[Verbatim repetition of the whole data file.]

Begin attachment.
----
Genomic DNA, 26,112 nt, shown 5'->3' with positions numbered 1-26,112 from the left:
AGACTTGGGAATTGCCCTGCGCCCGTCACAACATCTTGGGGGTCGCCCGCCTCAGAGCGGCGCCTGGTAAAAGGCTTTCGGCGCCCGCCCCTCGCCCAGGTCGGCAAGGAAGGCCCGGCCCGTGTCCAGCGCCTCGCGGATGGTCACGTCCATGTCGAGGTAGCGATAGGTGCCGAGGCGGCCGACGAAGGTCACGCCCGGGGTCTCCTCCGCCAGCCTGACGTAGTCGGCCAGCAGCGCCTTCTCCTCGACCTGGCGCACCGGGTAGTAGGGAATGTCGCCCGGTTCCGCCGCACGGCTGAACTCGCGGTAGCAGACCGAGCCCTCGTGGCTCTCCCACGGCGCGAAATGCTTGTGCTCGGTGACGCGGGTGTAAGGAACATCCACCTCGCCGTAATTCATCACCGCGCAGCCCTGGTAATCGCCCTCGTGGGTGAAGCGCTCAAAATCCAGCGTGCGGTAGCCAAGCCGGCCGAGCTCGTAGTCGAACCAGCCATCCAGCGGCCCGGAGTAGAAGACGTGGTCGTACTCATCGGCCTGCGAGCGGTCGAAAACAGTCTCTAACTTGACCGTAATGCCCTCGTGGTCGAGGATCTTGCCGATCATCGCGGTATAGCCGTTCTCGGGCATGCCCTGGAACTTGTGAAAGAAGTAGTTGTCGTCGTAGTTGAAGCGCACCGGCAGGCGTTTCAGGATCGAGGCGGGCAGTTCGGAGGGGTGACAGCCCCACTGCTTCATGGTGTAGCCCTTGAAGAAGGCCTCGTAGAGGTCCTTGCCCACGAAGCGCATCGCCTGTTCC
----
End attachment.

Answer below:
Genomic DNA, 26,112 nt, shown 5'->3' with positions numbered 1-26,112 from the left:
AGACTTGGGAATTGCCCTGCGCCCGTCACAACATCTTGGGGGTCGCCCGCCTCAGAGCGGCGCCTGGTAAAAGGCTTTCGGCGCCCGCCCCTCGCCCAGGTCGGCAAGGAAGGCCCGGCCCGTGTCCAGCGCCTCGCGGATGGTCACGTCCATGTCGAGGTAGCGATAGGTGCCGAGGCGGCCGACGAAGGTCACGCCCGGGGTCTCCTCCGCCAGCCTGACGTAGTCGGCCAGCAGCGCCTTCTCCTCGACCTGGCGCACCGGGTAGTAGGGAATGTCGCCCGGTTCCGCCGCACGGCTGAACTCGCGGTAGCAGACCGAGCCCTCGTGGCTCTCCCACGGCGCGAAATGCTTGTGCTCGGTGACGCGGGTGTAAGGAACATCCACCTCGCCGTAATTCATCACCGCGCAGCCCTGGTAATCGCCCTCGTGGGTGAAGCGCTCAAAATCCAGCGTGCGGTAGCCAAGCCGGCCGAGCTCGTAGTCGAACCAGCCATCCAGCGGCCCGGAGTAGAAGACGTGGTCGTACTCATCGGCCTGCGAGCGGTCGAAAACAGTCTCTAACTTGACCGTAATGCCCTCGTGGTCGAGGATCTTGCCGATCATCGCGGTATAGCCGTTCTCGGGCATGCCCTGGAACTTGTGAAAGAAGTAGTTGTCGTCGTAGTTGAAGCGCACCGGCAGGCGTTTCAGGATCGAGGCGGGCAGTTCGGAGGGGTGACAGCCCCACTGCTTCATGGTGTAGCCCTTGAAGAAGGCCTCGTAGAGGTCCTTGCCCACGAAGCGCATCGCCTGTTCC